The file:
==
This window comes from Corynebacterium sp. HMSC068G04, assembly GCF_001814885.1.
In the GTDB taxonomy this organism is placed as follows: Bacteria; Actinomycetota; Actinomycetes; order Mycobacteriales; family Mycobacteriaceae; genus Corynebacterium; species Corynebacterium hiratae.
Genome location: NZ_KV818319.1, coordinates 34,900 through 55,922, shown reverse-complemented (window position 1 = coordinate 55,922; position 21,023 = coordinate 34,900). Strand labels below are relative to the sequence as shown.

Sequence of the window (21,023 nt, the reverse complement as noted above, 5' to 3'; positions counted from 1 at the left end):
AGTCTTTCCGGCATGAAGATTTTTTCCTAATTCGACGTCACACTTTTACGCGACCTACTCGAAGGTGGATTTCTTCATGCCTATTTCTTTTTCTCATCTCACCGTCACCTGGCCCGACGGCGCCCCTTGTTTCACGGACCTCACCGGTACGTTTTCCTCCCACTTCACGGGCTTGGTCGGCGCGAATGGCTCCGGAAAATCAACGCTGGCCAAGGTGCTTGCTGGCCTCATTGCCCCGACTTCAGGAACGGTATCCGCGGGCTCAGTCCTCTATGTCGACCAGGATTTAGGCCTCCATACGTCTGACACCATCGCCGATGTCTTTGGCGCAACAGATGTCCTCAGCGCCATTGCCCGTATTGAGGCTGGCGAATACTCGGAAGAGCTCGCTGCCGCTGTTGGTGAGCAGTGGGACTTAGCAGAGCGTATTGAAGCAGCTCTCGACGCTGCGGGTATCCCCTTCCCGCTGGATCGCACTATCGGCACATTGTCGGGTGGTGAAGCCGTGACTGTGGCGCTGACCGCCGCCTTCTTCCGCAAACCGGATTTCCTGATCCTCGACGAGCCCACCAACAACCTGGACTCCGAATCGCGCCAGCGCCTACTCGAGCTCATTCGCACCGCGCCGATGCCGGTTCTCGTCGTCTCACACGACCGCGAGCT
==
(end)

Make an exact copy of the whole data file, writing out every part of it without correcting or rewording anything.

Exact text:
This window comes from Corynebacterium sp. HMSC068G04, assembly GCF_001814885.1.
In the GTDB taxonomy this organism is placed as follows: Bacteria; Actinomycetota; Actinomycetes; order Mycobacteriales; family Mycobacteriaceae; genus Corynebacterium; species Corynebacterium hiratae.
Genome location: NZ_KV818319.1, coordinates 34,900 through 55,922, shown reverse-complemented (window position 1 = coordinate 55,922; position 21,023 = coordinate 34,900). Strand labels below are relative to the sequence as shown.

Sequence of the window (21,023 nt, the reverse complement as noted above, 5' to 3'; positions counted from 1 at the left end):
AGTCTTTCCGGCATGAAGATTTTTTCCTAATTCGACGTCACACTTTTACGCGACCTACTCGAAGGTGGATTTCTTCATGCCTATTTCTTTTTCTCATCTCACCGTCACCTGGCCCGACGGCGCCCCTTGTTTCACGGACCTCACCGGTACGTTTTCCTCCCACTTCACGGGCTTGGTCGGCGCGAATGGCTCCGGAAAATCAACGCTGGCCAAGGTGCTTGCTGGCCTCATTGCCCCGACTTCAGGAACGGTATCCGCGGGCTCAGTCCTCTATGTCGACCAGGATTTAGGCCTCCATACGTCTGACACCATCGCCGATGTCTTTGGCGCAACAGATGTCCTCAGCGCCATTGCCCGTATTGAGGCTGGCGAATACTCGGAAGAGCTCGCTGCCGCTGTTGGTGAGCAGTGGGACTTAGCAGAGCGTATTGAAGCAGCTCTCGACGCTGCGGGTATCCCCTTCCCGCTGGATCGCACTATCGGCACATTGTCGGGTGGTGAAGCCGTGACTGTGGCGCTGACCGCCGCCTTCTTCCGCAAACCGGATTTCCTGATCCTCGACGAGCCCACCAACAACCTGGACTCCGAATCGCGCCAGCGCCTACTCGAGCTCATTCGCACCGCGCCGATGCCGGTTCTCGTCGTCTCACACGACCGCGAGCT